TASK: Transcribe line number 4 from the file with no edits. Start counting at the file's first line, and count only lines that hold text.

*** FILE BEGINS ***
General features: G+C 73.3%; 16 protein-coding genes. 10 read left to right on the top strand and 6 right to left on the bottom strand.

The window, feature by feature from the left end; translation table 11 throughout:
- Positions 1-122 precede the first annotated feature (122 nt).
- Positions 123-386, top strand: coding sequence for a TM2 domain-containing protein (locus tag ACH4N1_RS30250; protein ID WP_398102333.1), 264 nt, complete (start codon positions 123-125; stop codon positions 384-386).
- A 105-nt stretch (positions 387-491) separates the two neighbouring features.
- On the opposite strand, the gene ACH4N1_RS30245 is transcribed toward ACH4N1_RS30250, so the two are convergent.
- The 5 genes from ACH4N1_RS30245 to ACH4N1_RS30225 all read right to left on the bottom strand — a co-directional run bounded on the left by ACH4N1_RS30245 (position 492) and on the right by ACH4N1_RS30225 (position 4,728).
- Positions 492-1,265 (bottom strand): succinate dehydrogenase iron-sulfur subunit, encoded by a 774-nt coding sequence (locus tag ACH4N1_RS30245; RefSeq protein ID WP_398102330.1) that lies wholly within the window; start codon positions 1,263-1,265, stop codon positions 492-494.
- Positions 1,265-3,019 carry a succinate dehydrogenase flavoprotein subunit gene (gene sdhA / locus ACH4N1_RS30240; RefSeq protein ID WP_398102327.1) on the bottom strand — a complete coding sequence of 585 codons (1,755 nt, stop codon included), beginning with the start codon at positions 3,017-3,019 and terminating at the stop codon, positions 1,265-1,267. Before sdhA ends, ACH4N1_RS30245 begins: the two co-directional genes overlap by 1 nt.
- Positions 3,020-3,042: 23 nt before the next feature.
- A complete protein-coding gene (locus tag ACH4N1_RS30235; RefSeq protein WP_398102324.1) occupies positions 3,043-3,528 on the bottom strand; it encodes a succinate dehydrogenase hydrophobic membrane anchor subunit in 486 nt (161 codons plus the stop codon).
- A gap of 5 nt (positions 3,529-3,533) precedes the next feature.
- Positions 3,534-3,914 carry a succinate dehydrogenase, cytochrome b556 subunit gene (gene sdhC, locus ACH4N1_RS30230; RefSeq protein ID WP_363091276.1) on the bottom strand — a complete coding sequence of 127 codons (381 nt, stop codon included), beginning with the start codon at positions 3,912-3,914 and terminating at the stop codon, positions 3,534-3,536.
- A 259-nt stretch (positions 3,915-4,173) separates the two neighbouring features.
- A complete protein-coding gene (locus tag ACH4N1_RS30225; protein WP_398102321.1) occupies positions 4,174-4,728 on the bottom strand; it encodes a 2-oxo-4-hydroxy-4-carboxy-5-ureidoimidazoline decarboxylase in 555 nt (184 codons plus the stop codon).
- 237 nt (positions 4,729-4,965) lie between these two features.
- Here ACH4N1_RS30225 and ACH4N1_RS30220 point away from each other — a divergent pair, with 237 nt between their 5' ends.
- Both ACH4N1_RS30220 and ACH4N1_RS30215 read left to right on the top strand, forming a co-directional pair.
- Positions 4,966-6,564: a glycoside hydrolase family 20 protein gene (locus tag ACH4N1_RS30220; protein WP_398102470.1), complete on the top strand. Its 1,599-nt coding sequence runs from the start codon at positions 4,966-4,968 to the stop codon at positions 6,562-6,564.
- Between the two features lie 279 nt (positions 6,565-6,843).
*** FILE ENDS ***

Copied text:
- Positions 123-386, top strand: coding sequence for a TM2 domain-containing protein (locus tag ACH4N1_RS30250; protein ID WP_398102333.1), 264 nt, complete (start codon positions 123-125; stop codon positions 384-386).